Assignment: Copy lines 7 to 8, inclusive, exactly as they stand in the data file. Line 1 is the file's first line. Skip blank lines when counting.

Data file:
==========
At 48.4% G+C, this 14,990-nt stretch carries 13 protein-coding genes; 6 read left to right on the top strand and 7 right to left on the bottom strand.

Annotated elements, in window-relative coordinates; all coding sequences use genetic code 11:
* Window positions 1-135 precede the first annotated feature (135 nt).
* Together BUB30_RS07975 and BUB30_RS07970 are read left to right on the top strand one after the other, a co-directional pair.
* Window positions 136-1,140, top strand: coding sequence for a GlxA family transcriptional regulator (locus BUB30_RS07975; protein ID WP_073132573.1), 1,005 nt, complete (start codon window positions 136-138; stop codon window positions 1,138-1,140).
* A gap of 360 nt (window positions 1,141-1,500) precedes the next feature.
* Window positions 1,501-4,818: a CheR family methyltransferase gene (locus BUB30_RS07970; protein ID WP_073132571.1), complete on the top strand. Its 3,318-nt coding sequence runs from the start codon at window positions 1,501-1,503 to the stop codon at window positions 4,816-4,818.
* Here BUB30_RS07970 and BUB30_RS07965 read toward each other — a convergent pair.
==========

* Window positions 1,501-4,818: a CheR family methyltransferase gene (locus BUB30_RS07970; protein ID WP_073132571.1), complete on the top strand. Its 3,318-nt coding sequence runs from the start codon at window positions 1,501-1,503 to the stop codon at window positions 4,816-4,818.
* Here BUB30_RS07970 and BUB30_RS07965 read toward each other — a convergent pair.